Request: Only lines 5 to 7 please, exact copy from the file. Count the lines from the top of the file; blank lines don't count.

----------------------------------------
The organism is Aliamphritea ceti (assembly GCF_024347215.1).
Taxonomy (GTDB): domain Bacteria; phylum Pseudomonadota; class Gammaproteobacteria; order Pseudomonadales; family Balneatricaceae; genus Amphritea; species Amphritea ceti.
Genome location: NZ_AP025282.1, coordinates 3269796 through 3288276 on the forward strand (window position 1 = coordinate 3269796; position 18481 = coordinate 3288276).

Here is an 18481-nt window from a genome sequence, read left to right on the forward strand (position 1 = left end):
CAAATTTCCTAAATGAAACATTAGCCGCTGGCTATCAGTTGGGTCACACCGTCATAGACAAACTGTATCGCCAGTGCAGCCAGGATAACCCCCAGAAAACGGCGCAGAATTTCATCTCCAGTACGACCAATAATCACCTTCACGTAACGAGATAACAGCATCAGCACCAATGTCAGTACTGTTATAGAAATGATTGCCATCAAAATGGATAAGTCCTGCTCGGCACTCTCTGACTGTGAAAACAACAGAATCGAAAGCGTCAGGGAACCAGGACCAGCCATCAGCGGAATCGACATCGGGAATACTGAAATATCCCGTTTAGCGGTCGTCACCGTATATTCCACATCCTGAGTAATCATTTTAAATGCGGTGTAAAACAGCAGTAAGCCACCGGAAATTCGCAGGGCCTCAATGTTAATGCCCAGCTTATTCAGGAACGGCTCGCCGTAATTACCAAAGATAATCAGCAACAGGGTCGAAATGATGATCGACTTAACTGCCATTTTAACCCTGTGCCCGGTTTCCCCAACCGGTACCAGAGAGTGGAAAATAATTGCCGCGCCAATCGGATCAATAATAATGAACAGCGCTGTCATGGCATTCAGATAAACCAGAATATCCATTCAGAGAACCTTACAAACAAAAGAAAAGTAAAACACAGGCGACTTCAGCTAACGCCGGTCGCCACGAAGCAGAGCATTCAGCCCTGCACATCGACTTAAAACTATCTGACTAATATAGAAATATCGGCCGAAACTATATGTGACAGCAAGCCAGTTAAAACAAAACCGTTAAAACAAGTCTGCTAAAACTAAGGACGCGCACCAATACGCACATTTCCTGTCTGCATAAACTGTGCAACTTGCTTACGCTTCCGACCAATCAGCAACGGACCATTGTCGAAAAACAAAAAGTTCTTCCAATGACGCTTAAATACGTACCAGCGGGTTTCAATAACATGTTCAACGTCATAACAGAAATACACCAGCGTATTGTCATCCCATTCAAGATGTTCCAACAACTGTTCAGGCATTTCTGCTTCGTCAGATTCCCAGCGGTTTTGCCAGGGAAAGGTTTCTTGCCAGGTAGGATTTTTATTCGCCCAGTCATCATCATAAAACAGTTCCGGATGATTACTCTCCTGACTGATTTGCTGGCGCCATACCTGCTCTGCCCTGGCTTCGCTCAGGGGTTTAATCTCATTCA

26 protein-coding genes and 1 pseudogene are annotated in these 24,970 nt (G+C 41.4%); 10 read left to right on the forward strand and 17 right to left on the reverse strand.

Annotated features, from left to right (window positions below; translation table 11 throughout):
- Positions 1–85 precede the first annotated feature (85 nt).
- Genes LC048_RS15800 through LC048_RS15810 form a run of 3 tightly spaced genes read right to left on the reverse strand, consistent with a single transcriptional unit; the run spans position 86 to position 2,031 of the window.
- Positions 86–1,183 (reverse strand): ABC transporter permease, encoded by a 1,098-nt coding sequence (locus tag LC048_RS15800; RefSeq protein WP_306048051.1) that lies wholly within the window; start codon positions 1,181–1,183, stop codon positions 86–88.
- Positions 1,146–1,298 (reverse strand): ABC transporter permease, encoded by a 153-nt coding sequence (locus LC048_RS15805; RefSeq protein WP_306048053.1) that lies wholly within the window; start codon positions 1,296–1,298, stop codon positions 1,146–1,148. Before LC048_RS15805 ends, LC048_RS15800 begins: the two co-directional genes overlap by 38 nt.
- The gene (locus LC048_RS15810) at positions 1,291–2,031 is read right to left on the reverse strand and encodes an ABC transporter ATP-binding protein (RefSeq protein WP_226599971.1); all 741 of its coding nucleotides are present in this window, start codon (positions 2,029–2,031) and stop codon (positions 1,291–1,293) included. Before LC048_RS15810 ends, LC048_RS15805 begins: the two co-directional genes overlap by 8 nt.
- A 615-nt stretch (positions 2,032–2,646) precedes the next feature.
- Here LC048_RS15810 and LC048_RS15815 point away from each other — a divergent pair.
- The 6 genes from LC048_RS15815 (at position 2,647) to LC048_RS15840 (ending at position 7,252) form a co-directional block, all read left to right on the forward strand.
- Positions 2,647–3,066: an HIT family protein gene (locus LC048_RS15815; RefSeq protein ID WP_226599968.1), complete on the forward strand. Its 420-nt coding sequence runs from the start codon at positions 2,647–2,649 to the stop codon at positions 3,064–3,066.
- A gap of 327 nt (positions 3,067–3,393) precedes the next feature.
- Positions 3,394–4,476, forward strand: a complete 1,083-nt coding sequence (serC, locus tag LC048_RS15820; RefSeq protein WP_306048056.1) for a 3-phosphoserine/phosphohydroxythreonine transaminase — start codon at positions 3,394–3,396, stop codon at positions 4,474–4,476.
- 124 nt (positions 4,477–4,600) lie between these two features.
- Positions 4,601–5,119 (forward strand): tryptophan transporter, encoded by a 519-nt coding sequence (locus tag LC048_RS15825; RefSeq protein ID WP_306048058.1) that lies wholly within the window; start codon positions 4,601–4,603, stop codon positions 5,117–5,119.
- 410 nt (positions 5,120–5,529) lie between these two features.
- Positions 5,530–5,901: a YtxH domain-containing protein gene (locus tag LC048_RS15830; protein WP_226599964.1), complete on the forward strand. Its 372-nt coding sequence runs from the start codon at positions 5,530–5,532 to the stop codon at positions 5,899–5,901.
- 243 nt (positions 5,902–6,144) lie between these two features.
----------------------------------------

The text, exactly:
CAAATTTCCTAAATGAAACATTAGCCGCTGGCTATCAGTTGGGTCACACCGTCATAGACAAACTGTATCGCCAGTGCAGCCAGGATAACCCCCAGAAAACGGCGCAGAATTTCATCTCCAGTACGACCAATAATCACCTTCACGTAACGAGATAACAGCATCAGCACCAATGTCAGTACTGTTATAGAAATGATTGCCATCAAAATGGATAAGTCCTGCTCGGCACTCTCTGACTGTGAAAACAACAGAATCGAAAGCGTCAGGGAACCAGGACCAGCCATCAGCGGAATCGACATCGGGAATACTGAAATATCCCGTTTAGCGGTCGTCACCGTATATTCCACATCCTGAGTAATCATTTTAAATGCGGTGTAAAACAGCAGTAAGCCACCGGAAATTCGCAGGGCCTCAATGTTAATGCCCAGCTTATTCAGGAACGGCTCGCCGTAATTACCAAAGATAATCAGCAACAGGGTCGAAATGATGATCGACTTAACTGCCATTTTAACCCTGTGCCCGGTTTCCCCAACCGGTACCAGAGAGTGGAAAATAATTGCCGCGCCAATCGGATCAATAATAATGAACAGCGCTGTCATGGCATTCAGATAAACCAGAATATCCATTCAGAGAACCTTACAAACAAAAGAAAAGTAAAACACAGGCGACTTCAGCTAACGCCGGTCGCCACGAAGCAGAGCATTCAGCCCTGCACATCGACTTAAAACTATCTGACTAATATAGAAATATCGGCCGAAACTATATGTGACAGCAAGCCAGTTAAAACAAAACCGTTAAAACAAGTCTGCTAAAACTAAGGACGCGCACCAATACGCACATTTCCTGTCTGCATAAACTGTGCAACTTGCTTACGCTTCCGACCAATCAGCAACGGACCATTGTCGAAAAACAAAAAGTTCTTCCAATGACGCTTAAATACGTACCAGCGGGTTTCAATAACATGTTCAACGTCATAACAGAAATACACCAGCGTATTGTCATCCCATTCAAGATGTTCCAACAACTGTTCAGGCATTTCTGCTTCGTCAGATTCCCAGCGGTTTTGCCAGGGAAAGGTTTCTTGCCAGGTAGGATTTTTATTCGCCCAGTCATCATCATAAAACAGTTCCGGATGATTACTCTCCTGACTGATTTGCTGGCGCCATACCTGCTCTGCCCTGGCTTCGCTCAGGGGTTTAATCTCATTCA

26 protein-coding genes and 1 pseudogene are annotated in these 24,970 nt (G+C 41.4%); 10 read left to right on the forward strand and 17 right to left on the reverse strand.

Annotated features, from left to right (window positions below; translation table 11 throughout):